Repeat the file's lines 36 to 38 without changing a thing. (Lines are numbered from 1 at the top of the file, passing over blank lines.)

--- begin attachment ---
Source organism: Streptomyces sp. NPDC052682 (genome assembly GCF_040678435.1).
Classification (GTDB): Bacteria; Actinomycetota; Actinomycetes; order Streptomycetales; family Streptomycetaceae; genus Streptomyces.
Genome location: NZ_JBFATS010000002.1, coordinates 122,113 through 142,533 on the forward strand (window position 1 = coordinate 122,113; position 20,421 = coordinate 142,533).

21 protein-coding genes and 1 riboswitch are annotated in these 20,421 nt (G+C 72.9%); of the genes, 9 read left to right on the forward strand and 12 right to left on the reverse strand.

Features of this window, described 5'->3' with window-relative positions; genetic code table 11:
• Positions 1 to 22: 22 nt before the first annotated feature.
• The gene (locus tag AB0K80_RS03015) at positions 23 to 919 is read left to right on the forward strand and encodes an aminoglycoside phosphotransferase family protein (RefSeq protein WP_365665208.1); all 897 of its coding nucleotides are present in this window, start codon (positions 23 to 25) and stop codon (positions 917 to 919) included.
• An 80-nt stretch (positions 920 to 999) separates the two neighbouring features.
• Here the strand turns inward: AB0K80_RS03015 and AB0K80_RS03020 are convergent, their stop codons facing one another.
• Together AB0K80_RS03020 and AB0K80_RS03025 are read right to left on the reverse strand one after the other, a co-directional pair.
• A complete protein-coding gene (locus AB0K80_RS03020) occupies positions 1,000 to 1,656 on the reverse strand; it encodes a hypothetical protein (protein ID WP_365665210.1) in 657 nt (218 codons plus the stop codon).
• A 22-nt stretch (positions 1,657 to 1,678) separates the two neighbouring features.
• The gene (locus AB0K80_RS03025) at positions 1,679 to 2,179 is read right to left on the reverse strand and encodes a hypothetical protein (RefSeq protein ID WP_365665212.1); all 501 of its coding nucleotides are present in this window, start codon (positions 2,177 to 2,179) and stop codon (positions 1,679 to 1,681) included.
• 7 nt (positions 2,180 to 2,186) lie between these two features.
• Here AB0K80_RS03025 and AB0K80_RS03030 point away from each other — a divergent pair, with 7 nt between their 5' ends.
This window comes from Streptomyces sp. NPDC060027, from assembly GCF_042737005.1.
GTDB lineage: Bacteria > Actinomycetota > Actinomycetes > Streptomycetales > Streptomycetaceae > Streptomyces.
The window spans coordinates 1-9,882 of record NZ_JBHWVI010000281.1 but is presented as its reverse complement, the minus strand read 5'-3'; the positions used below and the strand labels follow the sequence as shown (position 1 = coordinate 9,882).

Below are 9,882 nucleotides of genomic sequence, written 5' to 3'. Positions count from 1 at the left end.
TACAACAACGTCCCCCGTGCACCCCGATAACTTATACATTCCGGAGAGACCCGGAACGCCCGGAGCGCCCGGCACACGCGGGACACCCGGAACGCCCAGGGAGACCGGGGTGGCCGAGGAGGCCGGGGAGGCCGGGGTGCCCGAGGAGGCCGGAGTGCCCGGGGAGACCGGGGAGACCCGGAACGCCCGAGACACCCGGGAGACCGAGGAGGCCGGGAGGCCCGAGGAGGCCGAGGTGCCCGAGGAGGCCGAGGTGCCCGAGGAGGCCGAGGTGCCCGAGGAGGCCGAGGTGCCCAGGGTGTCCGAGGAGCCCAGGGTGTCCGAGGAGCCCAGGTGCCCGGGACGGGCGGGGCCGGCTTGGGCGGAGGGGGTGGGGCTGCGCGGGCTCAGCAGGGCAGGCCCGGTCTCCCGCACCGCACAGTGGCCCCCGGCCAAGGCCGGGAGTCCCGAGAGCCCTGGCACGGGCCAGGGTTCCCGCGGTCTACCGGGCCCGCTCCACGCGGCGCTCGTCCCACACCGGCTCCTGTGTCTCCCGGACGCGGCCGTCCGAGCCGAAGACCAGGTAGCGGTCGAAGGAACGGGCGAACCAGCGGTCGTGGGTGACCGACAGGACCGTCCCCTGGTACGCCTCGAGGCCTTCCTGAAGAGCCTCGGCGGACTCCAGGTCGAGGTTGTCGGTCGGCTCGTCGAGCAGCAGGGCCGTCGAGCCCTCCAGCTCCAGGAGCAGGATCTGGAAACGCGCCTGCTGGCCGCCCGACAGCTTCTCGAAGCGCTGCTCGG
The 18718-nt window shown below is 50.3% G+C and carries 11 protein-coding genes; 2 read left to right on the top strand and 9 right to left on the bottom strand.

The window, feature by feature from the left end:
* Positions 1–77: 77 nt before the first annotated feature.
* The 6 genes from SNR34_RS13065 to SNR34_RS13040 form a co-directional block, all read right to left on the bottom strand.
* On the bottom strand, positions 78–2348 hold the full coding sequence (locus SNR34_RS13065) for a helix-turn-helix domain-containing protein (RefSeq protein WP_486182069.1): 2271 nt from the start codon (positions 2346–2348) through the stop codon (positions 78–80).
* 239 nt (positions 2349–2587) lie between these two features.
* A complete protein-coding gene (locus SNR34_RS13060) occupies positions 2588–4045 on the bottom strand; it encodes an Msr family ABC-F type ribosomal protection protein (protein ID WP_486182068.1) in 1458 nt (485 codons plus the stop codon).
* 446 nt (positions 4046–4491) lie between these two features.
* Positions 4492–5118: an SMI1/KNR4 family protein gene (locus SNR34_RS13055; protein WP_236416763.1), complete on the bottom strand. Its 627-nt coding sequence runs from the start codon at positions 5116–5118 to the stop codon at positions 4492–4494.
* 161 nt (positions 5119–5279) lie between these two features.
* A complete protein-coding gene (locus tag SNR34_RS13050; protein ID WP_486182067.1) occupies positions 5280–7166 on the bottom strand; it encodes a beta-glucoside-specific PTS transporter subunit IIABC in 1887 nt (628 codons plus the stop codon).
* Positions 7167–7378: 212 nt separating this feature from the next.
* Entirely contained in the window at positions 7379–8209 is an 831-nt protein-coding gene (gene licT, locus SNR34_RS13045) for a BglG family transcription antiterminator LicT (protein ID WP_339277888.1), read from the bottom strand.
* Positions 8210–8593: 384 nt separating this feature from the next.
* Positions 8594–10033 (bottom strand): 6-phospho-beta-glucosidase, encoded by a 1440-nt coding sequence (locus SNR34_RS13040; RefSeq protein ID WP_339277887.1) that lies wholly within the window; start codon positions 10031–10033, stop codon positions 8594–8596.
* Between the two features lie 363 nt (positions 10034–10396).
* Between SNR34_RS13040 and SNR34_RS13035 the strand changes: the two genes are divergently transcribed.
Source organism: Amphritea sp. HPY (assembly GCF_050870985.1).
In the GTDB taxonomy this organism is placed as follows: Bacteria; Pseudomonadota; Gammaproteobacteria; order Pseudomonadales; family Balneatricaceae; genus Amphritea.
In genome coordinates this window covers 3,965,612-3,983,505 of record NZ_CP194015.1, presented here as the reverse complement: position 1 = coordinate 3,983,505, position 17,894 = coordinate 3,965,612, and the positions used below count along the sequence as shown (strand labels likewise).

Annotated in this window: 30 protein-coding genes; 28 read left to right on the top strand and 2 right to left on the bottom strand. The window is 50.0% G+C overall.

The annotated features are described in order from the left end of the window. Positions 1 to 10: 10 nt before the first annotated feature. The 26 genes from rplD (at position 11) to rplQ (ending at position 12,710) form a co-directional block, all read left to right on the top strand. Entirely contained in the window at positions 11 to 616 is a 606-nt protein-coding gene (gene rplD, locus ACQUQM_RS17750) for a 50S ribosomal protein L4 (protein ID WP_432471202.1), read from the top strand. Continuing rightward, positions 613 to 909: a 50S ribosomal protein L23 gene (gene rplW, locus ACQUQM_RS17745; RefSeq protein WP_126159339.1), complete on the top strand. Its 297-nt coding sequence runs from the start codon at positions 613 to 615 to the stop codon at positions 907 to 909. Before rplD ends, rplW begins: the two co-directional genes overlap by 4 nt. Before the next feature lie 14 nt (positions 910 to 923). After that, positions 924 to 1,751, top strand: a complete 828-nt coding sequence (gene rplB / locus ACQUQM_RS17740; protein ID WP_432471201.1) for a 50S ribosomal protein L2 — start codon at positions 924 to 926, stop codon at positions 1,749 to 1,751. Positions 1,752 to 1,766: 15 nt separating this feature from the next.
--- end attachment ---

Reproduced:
* Between the two features lie 363 nt (positions 10034–10396).
* Between SNR34_RS13040 and SNR34_RS13035 the strand changes: the two genes are divergently transcribed.
Source organism: Amphritea sp. HPY (assembly GCF_050870985.1).